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U.S. Senator Mark Begich was in Homer over the weekend to provide an update on what’s happening in Washington, DC. He also spent his time during the town hall forum to talk about his expectations for Alaska.

A crowd of about 50 people gathered at the Kachemak Bay Campus Sunday afternoon to connect with the senator. Begich started out discussing the most recent announcement from the United States Postal Service regarding ending Saturday mail delivery, the need for Congress to tighten the purse strings on federal coffers and the upcoming March 1 sequestration deadline, which is when a series of automatic spending cuts go into effect unless Congress acts to prevent them.

About 100 people rallied in Sitka to protest what they see as the first step in introducing scientifically modified animals into the American diet. For Southeast Alaska, it’s especially worrisome because the area depends largely on fishing for its livelihood.

Lance Preston owns and operates a boat called, “The Sea Boy” in Sitka. He’s made a living as a fisherman since 1993 and says these new fish could bankrupt Alaska.

Legislation to ban sale or shipping of genetically modified salmon in the United States, and to require that such products be labeled as genetically engineered was introduced in the U.S. Senate Feb.7 by Sen. Mark Begich, D-Alaska.

“Alaska has been supplying the world with nutritious salmon for decades,” said Begich, who chairs the Senate Subcommittee on Oceans, Atmosphere, Fisheries and the Coast Guard. “We cannot afford to experiment with the world’s largest wild salmon stocks without the certainty that these fake fish won’t pose a serious environmental risk, especially to wild salmon and their habitat.

“I’m introducing these bills to prevent against science experiments on the plates of Alaska families,” he said.

Sen. Mark Begich is co-sponsoring legislation aimed at improving mental health care in this country.

The proposal is an expansion on a measure that Begich proposed last year to improve mental health services on college campuses but that died with the last Congress. The new plan has drawn bipartisan support, which Begich said should help the measure gain traction.

The measure, entitled the Mental Health First Aid Act of 2013, has eight other original co-sponsors, including three Republicans — Sens. Kelly Ayotte of New Hampshire, Roy Blunt of Missouri and Marco Rubio of Florida.

“Senator Mark Begich has worked tirelessly for Alaska’s children and the employees that work in Alaska’s schools”, stated President Ron Fuhrer. “NEA-Alaska’s PACE members endorsed Begich in 2008, and were proud to do so again. Senator Begich is accessible to all Alaskans and we stand ready to work hard to ensure he will continue to be in the Senate to protect Alaska’s interests.”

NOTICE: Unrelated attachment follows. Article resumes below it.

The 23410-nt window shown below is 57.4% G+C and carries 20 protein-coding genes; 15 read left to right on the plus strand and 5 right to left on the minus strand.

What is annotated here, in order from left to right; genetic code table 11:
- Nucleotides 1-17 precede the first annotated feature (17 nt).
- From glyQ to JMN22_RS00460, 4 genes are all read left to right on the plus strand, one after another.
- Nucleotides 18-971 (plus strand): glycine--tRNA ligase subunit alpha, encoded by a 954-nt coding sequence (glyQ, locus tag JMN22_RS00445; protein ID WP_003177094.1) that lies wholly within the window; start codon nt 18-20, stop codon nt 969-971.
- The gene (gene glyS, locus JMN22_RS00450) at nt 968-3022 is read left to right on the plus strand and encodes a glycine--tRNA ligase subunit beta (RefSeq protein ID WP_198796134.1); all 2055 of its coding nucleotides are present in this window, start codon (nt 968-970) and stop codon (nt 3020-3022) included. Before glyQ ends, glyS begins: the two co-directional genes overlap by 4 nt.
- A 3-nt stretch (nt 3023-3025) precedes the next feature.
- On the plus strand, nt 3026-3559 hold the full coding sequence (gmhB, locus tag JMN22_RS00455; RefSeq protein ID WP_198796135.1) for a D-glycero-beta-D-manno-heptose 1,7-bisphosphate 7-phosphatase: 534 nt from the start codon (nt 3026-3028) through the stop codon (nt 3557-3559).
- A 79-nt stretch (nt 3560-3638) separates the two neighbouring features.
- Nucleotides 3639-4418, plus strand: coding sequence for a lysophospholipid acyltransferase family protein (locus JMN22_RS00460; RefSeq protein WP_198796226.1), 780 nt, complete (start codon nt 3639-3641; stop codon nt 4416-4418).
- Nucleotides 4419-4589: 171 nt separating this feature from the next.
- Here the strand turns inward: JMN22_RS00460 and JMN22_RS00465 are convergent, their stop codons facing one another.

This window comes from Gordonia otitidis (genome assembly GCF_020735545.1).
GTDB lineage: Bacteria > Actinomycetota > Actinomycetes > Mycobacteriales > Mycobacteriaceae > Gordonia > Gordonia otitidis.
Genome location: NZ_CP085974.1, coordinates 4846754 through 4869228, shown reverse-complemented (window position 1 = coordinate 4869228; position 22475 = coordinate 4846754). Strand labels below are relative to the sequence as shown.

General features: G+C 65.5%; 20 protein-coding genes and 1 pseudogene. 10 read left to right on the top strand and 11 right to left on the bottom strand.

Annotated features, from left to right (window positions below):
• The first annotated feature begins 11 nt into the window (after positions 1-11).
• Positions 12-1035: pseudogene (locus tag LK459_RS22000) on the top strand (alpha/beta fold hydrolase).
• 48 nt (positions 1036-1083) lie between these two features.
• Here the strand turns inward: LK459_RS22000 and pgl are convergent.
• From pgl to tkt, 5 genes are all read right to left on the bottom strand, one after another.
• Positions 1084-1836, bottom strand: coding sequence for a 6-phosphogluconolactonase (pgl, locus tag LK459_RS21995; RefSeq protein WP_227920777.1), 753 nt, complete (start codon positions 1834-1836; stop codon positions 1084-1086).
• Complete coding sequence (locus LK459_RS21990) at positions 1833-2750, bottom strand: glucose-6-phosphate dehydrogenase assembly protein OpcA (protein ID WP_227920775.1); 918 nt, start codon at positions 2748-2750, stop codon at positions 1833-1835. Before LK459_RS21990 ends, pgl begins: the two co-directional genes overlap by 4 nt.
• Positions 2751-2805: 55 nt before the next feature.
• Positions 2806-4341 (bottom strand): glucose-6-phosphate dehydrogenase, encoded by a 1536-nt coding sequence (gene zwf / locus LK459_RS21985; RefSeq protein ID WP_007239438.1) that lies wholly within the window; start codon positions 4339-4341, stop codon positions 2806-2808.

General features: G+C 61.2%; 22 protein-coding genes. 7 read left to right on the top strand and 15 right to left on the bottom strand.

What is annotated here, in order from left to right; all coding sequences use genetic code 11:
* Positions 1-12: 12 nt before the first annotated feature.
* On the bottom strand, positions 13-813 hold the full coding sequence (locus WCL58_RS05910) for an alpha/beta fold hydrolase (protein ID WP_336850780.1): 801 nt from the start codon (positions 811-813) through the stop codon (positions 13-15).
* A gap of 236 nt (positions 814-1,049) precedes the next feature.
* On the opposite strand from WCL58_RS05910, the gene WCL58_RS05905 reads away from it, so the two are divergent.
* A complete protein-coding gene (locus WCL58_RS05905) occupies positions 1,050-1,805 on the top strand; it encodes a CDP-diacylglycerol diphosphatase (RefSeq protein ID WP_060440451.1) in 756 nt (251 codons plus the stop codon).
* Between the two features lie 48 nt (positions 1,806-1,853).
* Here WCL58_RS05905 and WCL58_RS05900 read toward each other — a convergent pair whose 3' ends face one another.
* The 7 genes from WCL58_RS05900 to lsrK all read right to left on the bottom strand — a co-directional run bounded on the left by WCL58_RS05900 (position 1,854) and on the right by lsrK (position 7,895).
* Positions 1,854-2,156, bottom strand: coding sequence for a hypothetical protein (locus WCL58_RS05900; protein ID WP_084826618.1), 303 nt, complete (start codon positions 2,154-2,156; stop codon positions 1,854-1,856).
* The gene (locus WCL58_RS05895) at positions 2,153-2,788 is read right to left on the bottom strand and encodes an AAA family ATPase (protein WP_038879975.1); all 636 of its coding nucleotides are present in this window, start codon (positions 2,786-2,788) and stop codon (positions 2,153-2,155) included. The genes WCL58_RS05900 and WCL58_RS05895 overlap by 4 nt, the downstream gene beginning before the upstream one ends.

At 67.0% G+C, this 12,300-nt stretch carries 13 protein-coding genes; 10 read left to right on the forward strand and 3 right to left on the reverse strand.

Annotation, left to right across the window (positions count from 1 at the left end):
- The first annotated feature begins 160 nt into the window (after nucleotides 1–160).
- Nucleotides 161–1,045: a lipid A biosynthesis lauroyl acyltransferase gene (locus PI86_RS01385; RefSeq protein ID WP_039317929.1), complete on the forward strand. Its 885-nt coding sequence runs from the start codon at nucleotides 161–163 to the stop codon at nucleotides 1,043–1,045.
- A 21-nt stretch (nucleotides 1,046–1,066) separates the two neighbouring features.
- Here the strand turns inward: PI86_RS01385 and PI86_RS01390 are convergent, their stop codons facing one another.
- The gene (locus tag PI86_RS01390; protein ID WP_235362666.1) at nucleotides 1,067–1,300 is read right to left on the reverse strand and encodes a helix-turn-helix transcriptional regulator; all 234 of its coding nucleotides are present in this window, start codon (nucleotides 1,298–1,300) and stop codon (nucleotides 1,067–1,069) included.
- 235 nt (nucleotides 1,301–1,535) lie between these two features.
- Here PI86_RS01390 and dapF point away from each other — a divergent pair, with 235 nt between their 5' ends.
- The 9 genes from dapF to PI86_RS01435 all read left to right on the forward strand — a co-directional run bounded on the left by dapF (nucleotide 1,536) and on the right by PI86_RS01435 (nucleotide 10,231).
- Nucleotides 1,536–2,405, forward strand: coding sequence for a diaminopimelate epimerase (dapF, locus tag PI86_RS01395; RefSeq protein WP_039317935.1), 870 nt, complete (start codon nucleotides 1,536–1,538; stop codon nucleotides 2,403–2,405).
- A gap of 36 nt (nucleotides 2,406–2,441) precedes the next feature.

Three reasons the committee stated for endorsing Begich included:

1. His deep understanding of the unfunded mandates and problems with ESEA (NCLB).

2. He co-sponsored the repeal of Social Security’s GPO (Government Pension Offset) and WEP (Windfall Elimination Provision).

3. He stays in touch with Alaska’s teachers and education support professionals.

During the holidays the Food and Drug Administration issued its environmental assessment concluding that the fish, tweaked to grow at least three times faster than normal, will not have any significant impacts on the human environment and is unlikely to harm wild stocks. The FDA’s environmental green light is the last step before AquaBounty, the creators of so called Frankenfish, can send the mutant to markets. The public has until Feb. 26 to send comments to the FDA.

Alaska Sens. Mark Begich and Lisa Murkowski have written to the FDA asking for a 60 day extension to the comment deadline, citing the holiday timing and new transitions in Congress. Senators from Washington, Oregon and Maryland also signed on to the comment extension request. No word yet on if the request has been granted.

Alaskan U.S. Senators Mark Begich and Lisa Murkowski are asking the FDA for an extension on the public comment period for the FDA’s Environmental Assessment (EA) of so-called “frankenfish”.

The fish in question are genetically modified, farm-raised salmon engineered by AquaBounty Technologies. They are designed to reach marketable size considerably faster than natural salmon through manipulation of the fish’s genes.

The FDA’s assessment resulted in a Finding of No Significant Impact (FONSI) by the fish on the environment or human health.

On December 28th, the Senate voted heavily in favor of a five-year extension of the Foreign Intelligence Surveillance Act Amendments Act, known as FISA. That’s quite a mouthful, but the most familiar aspect of the legislation is well-known to any American who follows Washington politics, warrantless wiretaps. The Senate voted 73 to 23 in favor of the extension. Among the 23 opposed were senators Mark Begich and Lisa Murkowski of Alaska.

Begich was joined by sixteen other Democrats in voting against extension, while Murkowski was accompanied by only Rand Paul of Kentucky and Mike Lee of Utah in rejecting the five-year extension among Republicans. KTNA contacted Senator Murkowski’s office to gain an understanding of why the senator joined the heavily Democratic opposition to FISA extension.

Alaska’s U.S. senators say they oppose an executive order that would give members of Congress a pay raise.

Sen. Mark Begich said on his Facebook page Sunday that the American people don’t get an automatic pay raise, and neither should members of Congress. Sen. Lisa Murkowski said she supported the congressional pay freeze that has been in effect and will work to keep this raise from taking effect in 2013. In an interview Monday, she said she was “stunned” to learn of the executive order, and said she would ask President Barack Obama to rescind it.